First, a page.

Because of this I appreciated that the article stressed the importance of open-source firmware and called out companies like Intel for user-hostile approaches.
I don't think open-source is really all that important, and the article is being very misleading in that respect; in fact, if we don't have the keys, all that being open-source does is to allow us to easily see how they're oppressing us. (Of course, there's also the Ken Thompson Hack --- inspecting the binary is the real way to determine if there's anything unusual.)
This is a related article which everyone interested in this topic should read:
The real problem here IMHO is that just as the OS is horrendously complex and cannot be left to the user to configure properly, trusted hardware is also broken! For a very recent example, visit https://tpm.fail . The TPMs mentioned in that disclosure passed rigorous CC EAL4+ and FIPS 140-2 certifications. So, even the certifications fail to protect against the very flaws they are testing for. (I haven't studied the matter in detail to determine if the testing regime itself is weak, or if there's a Boeing/FAA level of corruption, or something in between.)
For another recent example, javacard has been proven weak in certain use cases.
The big problem with these hardware flaws is, you end up putting your absolute faith in them since they form the TCB. When the hardware is eventually (and almost certainly) found to contain a flaw, the entire rest of your security tends to fall apart, and generally you are unable to repair it without replacing the device entirely. This might be ok (you will eventually replace the hardware through normal obsolescence) or not (embedded [in your body] medical devices).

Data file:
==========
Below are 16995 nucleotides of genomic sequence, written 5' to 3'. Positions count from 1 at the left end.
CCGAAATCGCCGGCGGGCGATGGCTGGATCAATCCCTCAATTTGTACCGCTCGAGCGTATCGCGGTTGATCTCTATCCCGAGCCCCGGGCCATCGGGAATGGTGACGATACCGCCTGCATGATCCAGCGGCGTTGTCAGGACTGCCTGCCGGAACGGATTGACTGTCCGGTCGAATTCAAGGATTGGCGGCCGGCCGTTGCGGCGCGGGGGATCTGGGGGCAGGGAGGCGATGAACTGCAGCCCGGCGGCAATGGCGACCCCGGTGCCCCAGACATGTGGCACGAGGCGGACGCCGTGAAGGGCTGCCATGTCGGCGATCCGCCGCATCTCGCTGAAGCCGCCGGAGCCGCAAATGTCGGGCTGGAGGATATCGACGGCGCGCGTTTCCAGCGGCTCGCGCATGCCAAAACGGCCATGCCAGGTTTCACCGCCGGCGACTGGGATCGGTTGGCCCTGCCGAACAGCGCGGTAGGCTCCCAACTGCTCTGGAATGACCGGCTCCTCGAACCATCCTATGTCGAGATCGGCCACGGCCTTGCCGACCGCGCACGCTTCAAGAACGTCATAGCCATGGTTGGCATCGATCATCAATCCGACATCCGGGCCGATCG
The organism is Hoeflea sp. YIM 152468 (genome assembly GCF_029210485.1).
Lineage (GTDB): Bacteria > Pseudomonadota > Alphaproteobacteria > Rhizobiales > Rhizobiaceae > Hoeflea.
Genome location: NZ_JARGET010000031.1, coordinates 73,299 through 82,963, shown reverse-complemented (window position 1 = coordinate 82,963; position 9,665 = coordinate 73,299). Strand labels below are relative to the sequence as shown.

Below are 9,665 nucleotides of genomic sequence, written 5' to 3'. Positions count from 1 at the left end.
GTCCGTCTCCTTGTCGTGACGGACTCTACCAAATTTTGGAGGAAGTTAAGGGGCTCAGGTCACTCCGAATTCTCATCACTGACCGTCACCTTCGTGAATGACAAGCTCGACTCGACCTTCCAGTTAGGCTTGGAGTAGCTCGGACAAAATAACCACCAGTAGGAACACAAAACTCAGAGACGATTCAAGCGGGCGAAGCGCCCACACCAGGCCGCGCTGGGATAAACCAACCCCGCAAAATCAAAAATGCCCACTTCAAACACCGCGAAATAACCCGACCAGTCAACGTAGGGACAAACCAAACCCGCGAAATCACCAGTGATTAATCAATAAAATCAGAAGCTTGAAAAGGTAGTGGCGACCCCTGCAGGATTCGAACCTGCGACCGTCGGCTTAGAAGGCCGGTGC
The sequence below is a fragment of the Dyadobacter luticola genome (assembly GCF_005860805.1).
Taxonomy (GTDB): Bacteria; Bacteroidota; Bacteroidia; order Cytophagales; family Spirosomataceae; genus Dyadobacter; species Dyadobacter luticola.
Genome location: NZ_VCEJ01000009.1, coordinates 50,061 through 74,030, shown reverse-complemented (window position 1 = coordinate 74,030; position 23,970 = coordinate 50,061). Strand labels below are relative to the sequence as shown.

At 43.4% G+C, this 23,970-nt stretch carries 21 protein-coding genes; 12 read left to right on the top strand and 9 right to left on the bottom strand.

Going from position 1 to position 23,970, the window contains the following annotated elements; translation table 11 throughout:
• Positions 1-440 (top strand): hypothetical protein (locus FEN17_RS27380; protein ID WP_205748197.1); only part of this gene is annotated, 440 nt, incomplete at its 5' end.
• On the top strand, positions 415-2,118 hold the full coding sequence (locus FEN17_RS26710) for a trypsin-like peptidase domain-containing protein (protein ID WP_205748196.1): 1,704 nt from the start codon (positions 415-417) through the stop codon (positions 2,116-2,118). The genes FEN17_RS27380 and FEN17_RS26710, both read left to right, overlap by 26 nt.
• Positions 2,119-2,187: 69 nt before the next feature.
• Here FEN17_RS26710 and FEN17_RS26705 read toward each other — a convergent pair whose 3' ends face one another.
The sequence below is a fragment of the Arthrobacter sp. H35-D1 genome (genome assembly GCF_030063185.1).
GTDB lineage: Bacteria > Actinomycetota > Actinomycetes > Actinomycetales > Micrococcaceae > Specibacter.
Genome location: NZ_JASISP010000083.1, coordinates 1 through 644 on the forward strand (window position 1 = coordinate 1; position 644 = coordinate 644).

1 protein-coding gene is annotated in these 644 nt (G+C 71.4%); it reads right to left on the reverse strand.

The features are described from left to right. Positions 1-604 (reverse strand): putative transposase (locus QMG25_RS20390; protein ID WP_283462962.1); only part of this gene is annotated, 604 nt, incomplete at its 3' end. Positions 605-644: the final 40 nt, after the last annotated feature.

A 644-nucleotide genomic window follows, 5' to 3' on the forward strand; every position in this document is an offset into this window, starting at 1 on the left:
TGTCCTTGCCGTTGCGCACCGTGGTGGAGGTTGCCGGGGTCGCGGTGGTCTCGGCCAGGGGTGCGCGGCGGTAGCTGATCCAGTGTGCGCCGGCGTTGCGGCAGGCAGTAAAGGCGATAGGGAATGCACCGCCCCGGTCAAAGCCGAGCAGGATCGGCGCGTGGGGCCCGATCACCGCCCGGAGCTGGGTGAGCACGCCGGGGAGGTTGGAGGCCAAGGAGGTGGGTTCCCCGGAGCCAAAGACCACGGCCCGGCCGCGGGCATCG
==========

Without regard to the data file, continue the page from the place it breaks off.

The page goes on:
What I like about the HP proliant platform is the the TPM chip is an add-on card.
For example, forcing automatic updates with no postponement because users simply won't apply security updates otherwise. Taking freedom away from users? Yeah, kinda. Increasing security? Absolutely.
I think Google offers a good compromise with the screws in their chromebooks that allow overriding the bootloader.
One of the drivers of all this technology is that big business wants to be able to sue providers when everything breaks and avoid the “your users did that” excuse.